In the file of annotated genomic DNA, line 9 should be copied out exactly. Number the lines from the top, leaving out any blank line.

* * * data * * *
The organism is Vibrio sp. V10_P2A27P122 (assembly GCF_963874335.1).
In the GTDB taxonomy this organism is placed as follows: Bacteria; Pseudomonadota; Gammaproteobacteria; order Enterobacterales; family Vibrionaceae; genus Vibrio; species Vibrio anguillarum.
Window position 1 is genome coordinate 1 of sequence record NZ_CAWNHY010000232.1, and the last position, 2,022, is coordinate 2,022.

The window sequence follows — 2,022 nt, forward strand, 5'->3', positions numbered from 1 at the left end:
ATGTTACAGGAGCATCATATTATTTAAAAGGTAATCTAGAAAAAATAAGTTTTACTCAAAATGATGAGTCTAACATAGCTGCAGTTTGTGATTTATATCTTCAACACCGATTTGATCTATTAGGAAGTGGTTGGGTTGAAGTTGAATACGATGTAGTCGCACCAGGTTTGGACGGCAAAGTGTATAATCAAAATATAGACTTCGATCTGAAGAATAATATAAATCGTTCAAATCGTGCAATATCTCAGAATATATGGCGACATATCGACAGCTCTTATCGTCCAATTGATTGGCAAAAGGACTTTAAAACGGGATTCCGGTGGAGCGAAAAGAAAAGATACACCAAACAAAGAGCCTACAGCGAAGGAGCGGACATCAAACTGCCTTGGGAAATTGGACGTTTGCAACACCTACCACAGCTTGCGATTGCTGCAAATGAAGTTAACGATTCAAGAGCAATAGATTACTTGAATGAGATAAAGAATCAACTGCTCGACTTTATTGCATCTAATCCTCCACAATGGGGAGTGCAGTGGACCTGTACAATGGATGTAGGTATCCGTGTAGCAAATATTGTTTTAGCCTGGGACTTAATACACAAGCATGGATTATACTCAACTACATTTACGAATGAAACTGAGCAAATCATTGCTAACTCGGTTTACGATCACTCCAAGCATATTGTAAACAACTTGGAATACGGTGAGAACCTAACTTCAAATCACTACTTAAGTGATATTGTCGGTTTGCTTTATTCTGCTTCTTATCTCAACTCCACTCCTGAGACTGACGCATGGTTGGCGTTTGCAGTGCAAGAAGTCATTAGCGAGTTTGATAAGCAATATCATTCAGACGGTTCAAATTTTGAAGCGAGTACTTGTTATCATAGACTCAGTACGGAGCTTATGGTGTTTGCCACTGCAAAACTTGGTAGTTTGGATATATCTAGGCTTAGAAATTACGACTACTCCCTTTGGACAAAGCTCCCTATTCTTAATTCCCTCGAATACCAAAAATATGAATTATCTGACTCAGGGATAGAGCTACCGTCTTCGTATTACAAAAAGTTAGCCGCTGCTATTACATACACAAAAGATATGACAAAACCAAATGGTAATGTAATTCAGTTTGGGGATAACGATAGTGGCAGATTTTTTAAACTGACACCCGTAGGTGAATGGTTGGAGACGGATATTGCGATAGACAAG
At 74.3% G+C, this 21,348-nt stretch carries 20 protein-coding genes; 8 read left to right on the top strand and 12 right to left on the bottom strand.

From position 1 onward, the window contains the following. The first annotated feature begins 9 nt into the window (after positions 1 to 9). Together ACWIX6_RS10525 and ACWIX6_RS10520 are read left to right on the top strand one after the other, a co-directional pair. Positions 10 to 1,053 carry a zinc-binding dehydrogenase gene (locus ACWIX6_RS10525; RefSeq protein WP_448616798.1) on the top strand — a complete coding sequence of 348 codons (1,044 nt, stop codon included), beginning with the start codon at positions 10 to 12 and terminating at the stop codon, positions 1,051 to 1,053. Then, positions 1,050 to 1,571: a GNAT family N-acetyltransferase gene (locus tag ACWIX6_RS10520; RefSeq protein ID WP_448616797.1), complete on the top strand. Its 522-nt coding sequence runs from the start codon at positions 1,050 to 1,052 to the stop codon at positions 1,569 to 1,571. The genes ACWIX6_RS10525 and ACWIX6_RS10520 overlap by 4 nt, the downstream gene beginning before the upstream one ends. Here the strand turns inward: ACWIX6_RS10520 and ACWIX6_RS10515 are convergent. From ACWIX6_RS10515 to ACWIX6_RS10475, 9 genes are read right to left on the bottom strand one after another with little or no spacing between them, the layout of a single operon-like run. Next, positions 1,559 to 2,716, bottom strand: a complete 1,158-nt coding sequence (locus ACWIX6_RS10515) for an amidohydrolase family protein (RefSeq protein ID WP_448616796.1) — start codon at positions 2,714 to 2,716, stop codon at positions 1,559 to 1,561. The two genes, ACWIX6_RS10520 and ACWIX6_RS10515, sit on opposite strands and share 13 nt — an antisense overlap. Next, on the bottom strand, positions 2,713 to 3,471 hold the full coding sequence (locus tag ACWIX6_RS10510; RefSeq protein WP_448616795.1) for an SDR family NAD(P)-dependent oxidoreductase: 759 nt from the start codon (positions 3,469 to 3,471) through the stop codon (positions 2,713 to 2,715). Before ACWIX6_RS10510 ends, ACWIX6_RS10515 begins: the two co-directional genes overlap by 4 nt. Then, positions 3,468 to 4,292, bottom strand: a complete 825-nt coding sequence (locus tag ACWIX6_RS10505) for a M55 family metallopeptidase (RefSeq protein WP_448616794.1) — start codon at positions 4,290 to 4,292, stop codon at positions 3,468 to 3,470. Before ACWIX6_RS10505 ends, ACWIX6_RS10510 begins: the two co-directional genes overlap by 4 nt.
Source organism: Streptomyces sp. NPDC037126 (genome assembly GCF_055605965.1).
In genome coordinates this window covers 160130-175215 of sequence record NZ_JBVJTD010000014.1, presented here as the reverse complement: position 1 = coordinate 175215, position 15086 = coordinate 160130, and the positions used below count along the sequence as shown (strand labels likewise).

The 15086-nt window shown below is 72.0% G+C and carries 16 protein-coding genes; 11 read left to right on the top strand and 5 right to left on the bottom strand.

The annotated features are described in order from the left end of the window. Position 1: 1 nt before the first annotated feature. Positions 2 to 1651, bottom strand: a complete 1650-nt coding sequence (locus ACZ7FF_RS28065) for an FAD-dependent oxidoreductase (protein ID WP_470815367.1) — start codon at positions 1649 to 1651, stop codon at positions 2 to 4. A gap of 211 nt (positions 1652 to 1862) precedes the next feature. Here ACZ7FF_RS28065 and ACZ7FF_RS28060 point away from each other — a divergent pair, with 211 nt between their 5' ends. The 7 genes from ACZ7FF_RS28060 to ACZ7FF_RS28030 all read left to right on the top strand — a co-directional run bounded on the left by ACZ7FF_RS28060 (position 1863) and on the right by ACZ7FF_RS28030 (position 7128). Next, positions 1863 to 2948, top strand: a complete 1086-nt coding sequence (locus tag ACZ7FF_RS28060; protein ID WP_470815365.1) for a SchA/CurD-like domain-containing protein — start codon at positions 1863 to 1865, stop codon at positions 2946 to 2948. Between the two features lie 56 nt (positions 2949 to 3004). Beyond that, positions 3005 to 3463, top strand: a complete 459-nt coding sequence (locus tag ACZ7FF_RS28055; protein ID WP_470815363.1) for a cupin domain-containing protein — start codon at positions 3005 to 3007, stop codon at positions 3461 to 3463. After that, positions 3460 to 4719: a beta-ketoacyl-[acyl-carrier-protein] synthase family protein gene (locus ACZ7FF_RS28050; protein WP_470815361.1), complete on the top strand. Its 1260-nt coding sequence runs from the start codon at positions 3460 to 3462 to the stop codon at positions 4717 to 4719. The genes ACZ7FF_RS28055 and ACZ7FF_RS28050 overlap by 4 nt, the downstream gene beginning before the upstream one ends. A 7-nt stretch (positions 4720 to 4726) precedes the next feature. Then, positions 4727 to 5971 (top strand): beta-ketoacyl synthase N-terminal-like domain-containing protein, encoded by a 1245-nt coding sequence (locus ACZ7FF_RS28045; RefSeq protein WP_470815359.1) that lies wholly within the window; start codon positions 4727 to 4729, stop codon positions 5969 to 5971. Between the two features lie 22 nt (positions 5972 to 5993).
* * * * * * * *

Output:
In genome coordinates this window covers 160130-175215 of sequence record NZ_JBVJTD010000014.1, presented here as the reverse complement: position 1 = coordinate 175215, position 15086 = coordinate 160130, and the positions used below count along the sequence as shown (strand labels likewise).